In other words, inducing the right sort of pressure from below requires controlling and determining public opinion.“... [T]he exploitation of a public opinion which ... is frequently manufactured for interested purposes, ...” leaves the way open to the most clever form of dictatorship: policies can be imposed against the objective well-being of the population but with the public’s consent or at least acquiescence. If the people asked for, supported, or at least passively accepted such nefarious policies because their whole thinking had been conditioned without their knowing it, the illusion of free choice, of ‘democracy’, can be simultaneously preserved and the stability of the system assured. Should the public at large ever awaken to the reality of what is being done to them, no amount of financial manipulation of governments, political parties, or politicians, would ever be effective in maintaining Finance’s hegemony over the coercive power of the state. The manufacturing of public opinion is a necessary condition, therefore, for the retention of Finance’s power over government ... until that power has been made complete.
The suitable regulation of public opinion requires control over the information to which the public is exposed. Control of information requires, in turn, control of the means of communication.The mass media, the entertainment industry, and the educational centres of a nation represent the chief sources of information on the basis of which the public might form a worldview. All of these are dependent in one way or another, for their continued operation, let alone their expansion and development, on the co-operation of the financial interests:
“It is claimed, and more particularly by those who utilise it, that ‘public opinion’ is the decisive power in public affairs. Assuming that in some sense this may be true, it becomes of interest to consider the nature of this public opinion and the basis from which it proceeds, and it will be agreed that the chief factors are education and propaganda.
Now, the bearing of economic power on education hardly requires emphasis. In England, the Public School tradition, with all its admirable features, is nevertheless an open and unashamed claim to special privilege based on purchasing power and nothing else; ...
But by far the most important instrument used in the moulding of public opinion is that of organised propaganda either through the Public Press, the orator, the picture, moving or otherwise, or the making of speeches; and in all these the mobilising capacity of economic power is without doubt immensely if not preponderatingly important.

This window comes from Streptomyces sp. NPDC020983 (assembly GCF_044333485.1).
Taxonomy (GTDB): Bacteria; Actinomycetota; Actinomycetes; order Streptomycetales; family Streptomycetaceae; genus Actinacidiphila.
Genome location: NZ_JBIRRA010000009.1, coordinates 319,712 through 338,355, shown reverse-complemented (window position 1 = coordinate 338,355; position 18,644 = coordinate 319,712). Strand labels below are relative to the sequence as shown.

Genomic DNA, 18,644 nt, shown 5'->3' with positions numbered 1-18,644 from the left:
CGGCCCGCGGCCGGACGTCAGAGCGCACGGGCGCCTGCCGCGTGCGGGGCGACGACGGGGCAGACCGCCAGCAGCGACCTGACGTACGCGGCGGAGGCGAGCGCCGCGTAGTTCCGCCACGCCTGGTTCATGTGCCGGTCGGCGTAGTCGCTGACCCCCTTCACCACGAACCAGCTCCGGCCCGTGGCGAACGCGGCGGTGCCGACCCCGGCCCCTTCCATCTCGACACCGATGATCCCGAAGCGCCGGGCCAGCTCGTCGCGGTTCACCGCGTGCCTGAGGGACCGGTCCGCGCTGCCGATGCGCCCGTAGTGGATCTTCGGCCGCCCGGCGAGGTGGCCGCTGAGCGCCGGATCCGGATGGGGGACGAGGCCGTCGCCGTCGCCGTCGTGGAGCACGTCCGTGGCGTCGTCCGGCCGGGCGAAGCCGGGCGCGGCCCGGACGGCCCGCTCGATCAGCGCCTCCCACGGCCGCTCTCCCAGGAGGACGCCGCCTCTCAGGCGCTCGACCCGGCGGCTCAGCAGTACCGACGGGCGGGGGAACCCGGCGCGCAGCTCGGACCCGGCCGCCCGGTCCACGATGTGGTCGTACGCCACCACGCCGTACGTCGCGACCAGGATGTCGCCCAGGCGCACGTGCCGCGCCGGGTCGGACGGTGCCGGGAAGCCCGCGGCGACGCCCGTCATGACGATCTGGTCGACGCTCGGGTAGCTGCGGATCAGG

When it is considered that the expression of opinion inimical to ‘vested interests’ has in the majority of cases to be done at the cost of financial loss and in the face of tremendous difficulty, while a platform can always be found or provided for advocates of an extension of economic privilege, the fundamental necessity of dealing firstwith the economic basis of society must surely be, and in fact now is, recognised, and this having been established in conformity with a considered policy the powers of education and propaganda will be free from the improper influences which operate to distort their immense capacity for good.”
Naturally, Finance will favour those institutions and agencies which disseminate the sort of information which is useful in promoting finance’s own interests – political or otherwise – and will punish, through the withdrawal or refusal of funding, those institutions and agencies which disseminate information which is deemed a threat to those interests. To take just one prominent example, it is not possible for the corporate media to consistently and correctly reveal the true nature of economic difficulties in the modern world without ‘biting the hand which feeds it’:
“Unfortunately, the means of enlightening the general public as to the real cause of these [economic – OH] difficulties, by which I refer to the public Press, organised speechmaking, and broadcasting organisations and mass publicity in general, are all dependent for their existence on financial support. Consequently, to put it quite bluntly, they dare not indicate the cause of the trouble.”
As a result of this sort of situation, the conventional means of social communication cannot serve the politically independent role which an authentic democracy demands from them:
“The control of publicity renders it easy to circumscribe the reputation of the unorthodox. Modern organised publicity in its various forms is a product of costly machinery and is controlled by financial mechanism, so that, in general, any information circulated through such agencies is orthodox, while any authority recognised and advertised is a witness for the defence of things as they are, or as those at present in control of finance would desire them to be. It is therefore perhaps not astonishing that public opinion is in much the stage of economic enlightenment that we should expect as the result of the suppression and distortion of the essential facts.” 
Let it be emphasized that the control of information achieved by the financial control of the means of communication does not simply result in the general public adopting one world-view in lieu of another (as if all world-views were of equal worth), but rather, given the fact that the overriding political policy-objective of finance is at odds with the objective nature of reality, it results in the public adopting a world-view which is composed of half-truths and outright lies. People must come to believe in a Weltanschauungthat is substantially false, i.e., distorted, if they are to give their support to a false and fatal political policy-objective. Hence we are bombarded daily with “... the distortion and suppression of facts by the Financial Hierarchy ...”Douglas described the resulting political arrangement as “... a system of world organisation ... based on the deception of the general public, ...”Under such a system it is inevitable that“...the primary object of politics, industry, trade, advertising, and journalism, is to sell delusion; ...”